In a brief and guarded recognition of the often misunderstood philosopher John Locke, I want to explore my beliefs concerning the phrase, "The truth is self-evident."
Additionally, and being aware of the thoughts that drove me to write this blog in the first place, whenever you see a place where I've written "we", you can generally translate that to "me", as in: "Steve is basically talking to himself." :)
When "we" arrive at a conclusion on a specific subject, there are a myriad of psychological factors that have impacted that process; some we are aware of, and some we aren't. Our brains process new information and "gauge" the importance of it using a haphazard and complex system of value judgments. Something as simple as a word or turn of phrase we don't like can negatively alter our perception of the information we are receiving. By the same token, a well-turned phrase can artificially enhance the perceived value of what we are reading/hearing.
This may seem like a pointless exploration of something we all basically understand, but we're not just average, run-of-the-mill people, are we? We are citizen-journalists of a progressive nature, and the credibility of our message is directly impacted by our perceived objectivity. As such, we can't afford to allow ourselves to be at the mercy of preconceived notions, and must challenge our own beliefs vigorously and frequently.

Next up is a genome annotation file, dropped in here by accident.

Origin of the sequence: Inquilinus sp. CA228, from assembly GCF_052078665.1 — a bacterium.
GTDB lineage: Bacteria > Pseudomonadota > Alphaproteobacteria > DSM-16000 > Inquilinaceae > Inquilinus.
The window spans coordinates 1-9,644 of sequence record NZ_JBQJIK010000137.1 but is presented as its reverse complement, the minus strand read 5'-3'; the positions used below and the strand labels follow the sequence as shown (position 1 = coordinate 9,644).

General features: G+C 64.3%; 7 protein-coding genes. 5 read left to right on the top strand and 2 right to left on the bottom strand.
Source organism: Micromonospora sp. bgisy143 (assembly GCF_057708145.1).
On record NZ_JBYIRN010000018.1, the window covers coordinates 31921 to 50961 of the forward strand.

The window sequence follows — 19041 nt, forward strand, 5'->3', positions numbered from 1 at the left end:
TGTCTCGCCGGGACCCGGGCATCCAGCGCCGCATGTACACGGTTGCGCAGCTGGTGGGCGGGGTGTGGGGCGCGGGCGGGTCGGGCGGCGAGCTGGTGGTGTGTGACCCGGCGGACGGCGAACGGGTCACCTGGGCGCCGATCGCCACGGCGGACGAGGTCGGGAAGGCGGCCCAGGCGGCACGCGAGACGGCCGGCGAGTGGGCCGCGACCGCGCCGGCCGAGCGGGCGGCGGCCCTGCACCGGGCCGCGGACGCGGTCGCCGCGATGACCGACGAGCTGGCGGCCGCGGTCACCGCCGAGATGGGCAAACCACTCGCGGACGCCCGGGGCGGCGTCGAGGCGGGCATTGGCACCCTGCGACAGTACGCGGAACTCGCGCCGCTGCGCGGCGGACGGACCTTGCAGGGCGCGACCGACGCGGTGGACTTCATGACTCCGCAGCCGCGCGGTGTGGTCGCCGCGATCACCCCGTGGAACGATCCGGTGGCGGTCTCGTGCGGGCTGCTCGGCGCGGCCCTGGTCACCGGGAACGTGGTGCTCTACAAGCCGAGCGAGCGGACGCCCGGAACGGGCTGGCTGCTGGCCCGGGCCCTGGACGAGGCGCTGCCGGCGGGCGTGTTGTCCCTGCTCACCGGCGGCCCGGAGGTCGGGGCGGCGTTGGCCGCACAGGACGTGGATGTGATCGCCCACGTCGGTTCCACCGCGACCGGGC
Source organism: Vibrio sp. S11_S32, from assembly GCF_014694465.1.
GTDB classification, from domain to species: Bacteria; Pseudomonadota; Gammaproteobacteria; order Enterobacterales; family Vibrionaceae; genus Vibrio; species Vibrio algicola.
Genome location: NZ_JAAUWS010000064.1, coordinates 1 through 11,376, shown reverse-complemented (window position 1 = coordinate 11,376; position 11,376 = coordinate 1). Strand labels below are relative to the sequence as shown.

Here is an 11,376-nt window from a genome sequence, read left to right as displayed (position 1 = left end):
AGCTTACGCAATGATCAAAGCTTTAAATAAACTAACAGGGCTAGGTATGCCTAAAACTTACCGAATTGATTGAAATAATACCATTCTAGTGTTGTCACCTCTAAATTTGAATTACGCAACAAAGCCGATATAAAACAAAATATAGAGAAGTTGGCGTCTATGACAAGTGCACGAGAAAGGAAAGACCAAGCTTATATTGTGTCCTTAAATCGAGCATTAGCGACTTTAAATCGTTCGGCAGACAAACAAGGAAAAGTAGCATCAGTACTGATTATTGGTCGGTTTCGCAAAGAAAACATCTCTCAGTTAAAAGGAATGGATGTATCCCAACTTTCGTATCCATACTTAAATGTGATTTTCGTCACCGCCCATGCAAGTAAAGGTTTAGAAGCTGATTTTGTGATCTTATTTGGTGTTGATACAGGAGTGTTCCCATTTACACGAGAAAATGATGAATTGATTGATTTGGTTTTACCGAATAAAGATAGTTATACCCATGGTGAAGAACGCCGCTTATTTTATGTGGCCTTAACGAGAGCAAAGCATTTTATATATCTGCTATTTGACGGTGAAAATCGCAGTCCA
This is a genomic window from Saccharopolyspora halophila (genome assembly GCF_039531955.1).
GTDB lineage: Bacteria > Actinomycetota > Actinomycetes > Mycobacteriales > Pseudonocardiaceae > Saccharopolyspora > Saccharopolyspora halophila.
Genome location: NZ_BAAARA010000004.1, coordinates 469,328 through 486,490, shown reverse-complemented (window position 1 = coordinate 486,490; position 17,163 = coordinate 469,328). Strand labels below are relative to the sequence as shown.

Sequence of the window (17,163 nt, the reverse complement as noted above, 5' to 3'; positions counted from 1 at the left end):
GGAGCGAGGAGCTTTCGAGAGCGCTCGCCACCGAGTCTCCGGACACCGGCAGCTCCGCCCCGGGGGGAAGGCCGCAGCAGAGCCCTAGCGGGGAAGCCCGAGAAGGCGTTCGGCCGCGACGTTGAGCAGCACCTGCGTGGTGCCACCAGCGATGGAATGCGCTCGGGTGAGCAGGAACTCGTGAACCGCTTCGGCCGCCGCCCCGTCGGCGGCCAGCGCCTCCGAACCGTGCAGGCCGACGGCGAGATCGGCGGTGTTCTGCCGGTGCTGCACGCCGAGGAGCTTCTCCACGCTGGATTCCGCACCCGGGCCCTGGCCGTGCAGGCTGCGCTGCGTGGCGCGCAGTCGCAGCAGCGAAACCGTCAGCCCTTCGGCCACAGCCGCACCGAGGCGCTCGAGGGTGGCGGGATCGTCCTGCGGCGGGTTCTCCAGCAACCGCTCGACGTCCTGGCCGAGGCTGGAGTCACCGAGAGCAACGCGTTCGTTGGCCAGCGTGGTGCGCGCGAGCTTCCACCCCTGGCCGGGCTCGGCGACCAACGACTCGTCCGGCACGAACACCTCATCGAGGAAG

Case in point: I have advocated strongly here for Solar power, and have made some relatively bold statements about the way the system is (being) stacked against the proliferation of such. In my zeal to uncover what I viewed as "unfair practices", I mistakenly stated as fact something that was not true.
I had reported that power companies and the NCUC would only allow "peak time" credits to be put towards "off peak" usage, and not the reverse. This is correct. But I then explored the unfairness of this working on the assumption that peak time was during the evening when Solar power generation was not available. This assumption was based upon my preconceived notion that more energy was used at night because people were home from work, playing with all their gadgets and turning on all their lights and such.
In reality, the utilities' peak time is (mostly) daylight hours during the week. I just noticed this a couple of weeks ago, and my damned brain almost convinced me I was originally correct, and not to pay attention to this new information. :(
This does not mean that there isn't a conspiracy to hinder the growth of Solar power in this state (and elsewhere), but my efforts at advocacy have been undermined by my own flawed human imperfections.
In closing I will say: go forth and do good things, but do so with the knowledge that your biggest adversary may be your self.